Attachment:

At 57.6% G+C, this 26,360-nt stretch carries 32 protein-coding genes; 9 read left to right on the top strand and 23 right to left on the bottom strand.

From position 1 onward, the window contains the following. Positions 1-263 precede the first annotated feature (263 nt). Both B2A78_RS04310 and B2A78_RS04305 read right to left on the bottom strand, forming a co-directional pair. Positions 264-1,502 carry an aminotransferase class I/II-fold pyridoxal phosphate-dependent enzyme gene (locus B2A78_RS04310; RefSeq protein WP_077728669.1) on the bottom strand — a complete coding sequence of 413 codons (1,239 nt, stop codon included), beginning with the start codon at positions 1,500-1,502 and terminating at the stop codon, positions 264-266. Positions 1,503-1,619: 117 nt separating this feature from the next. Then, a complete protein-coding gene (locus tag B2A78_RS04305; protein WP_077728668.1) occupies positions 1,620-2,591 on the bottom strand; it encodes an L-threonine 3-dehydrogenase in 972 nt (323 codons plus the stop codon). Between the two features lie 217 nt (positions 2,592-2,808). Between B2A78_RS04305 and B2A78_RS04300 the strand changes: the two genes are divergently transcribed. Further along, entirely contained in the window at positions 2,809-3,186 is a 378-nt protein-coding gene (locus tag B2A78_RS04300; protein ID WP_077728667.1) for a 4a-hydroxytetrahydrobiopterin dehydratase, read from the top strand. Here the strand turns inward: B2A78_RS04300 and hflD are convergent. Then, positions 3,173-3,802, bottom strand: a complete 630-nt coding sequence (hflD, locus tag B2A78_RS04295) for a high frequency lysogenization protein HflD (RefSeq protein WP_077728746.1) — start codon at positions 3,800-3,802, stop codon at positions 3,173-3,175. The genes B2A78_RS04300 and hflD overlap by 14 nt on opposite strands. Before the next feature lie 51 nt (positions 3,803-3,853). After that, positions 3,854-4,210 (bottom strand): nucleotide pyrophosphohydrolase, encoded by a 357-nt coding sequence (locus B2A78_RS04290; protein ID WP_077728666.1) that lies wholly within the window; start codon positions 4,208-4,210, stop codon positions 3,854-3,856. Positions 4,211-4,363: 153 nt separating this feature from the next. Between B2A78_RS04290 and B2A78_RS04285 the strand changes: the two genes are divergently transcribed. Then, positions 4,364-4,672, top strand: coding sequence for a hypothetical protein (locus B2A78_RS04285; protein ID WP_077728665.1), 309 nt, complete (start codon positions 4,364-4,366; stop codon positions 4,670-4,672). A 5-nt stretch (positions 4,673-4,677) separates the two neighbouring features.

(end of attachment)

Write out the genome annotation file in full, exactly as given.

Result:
At 57.6% G+C, this 26,360-nt stretch carries 32 protein-coding genes; 9 read left to right on the top strand and 23 right to left on the bottom strand.

From position 1 onward, the window contains the following. Positions 1-263 precede the first annotated feature (263 nt). Both B2A78_RS04310 and B2A78_RS04305 read right to left on the bottom strand, forming a co-directional pair. Positions 264-1,502 carry an aminotransferase class I/II-fold pyridoxal phosphate-dependent enzyme gene (locus B2A78_RS04310; RefSeq protein WP_077728669.1) on the bottom strand — a complete coding sequence of 413 codons (1,239 nt, stop codon included), beginning with the start codon at positions 1,500-1,502 and terminating at the stop codon, positions 264-266. Positions 1,503-1,619: 117 nt separating this feature from the next. Then, a complete protein-coding gene (locus tag B2A78_RS04305; protein WP_077728668.1) occupies positions 1,620-2,591 on the bottom strand; it encodes an L-threonine 3-dehydrogenase in 972 nt (323 codons plus the stop codon). Between the two features lie 217 nt (positions 2,592-2,808). Between B2A78_RS04305 and B2A78_RS04300 the strand changes: the two genes are divergently transcribed. Further along, entirely contained in the window at positions 2,809-3,186 is a 378-nt protein-coding gene (locus tag B2A78_RS04300; protein ID WP_077728667.1) for a 4a-hydroxytetrahydrobiopterin dehydratase, read from the top strand. Here the strand turns inward: B2A78_RS04300 and hflD are convergent. Then, positions 3,173-3,802, bottom strand: a complete 630-nt coding sequence (hflD, locus tag B2A78_RS04295) for a high frequency lysogenization protein HflD (RefSeq protein WP_077728746.1) — start codon at positions 3,800-3,802, stop codon at positions 3,173-3,175. The genes B2A78_RS04300 and hflD overlap by 14 nt on opposite strands. Before the next feature lie 51 nt (positions 3,803-3,853). After that, positions 3,854-4,210 (bottom strand): nucleotide pyrophosphohydrolase, encoded by a 357-nt coding sequence (locus B2A78_RS04290; protein ID WP_077728666.1) that lies wholly within the window; start codon positions 4,208-4,210, stop codon positions 3,854-3,856. Positions 4,211-4,363: 153 nt separating this feature from the next. Between B2A78_RS04290 and B2A78_RS04285 the strand changes: the two genes are divergently transcribed. Then, positions 4,364-4,672, top strand: coding sequence for a hypothetical protein (locus B2A78_RS04285; protein ID WP_077728665.1), 309 nt, complete (start codon positions 4,364-4,366; stop codon positions 4,670-4,672). A 5-nt stretch (positions 4,673-4,677) separates the two neighbouring features.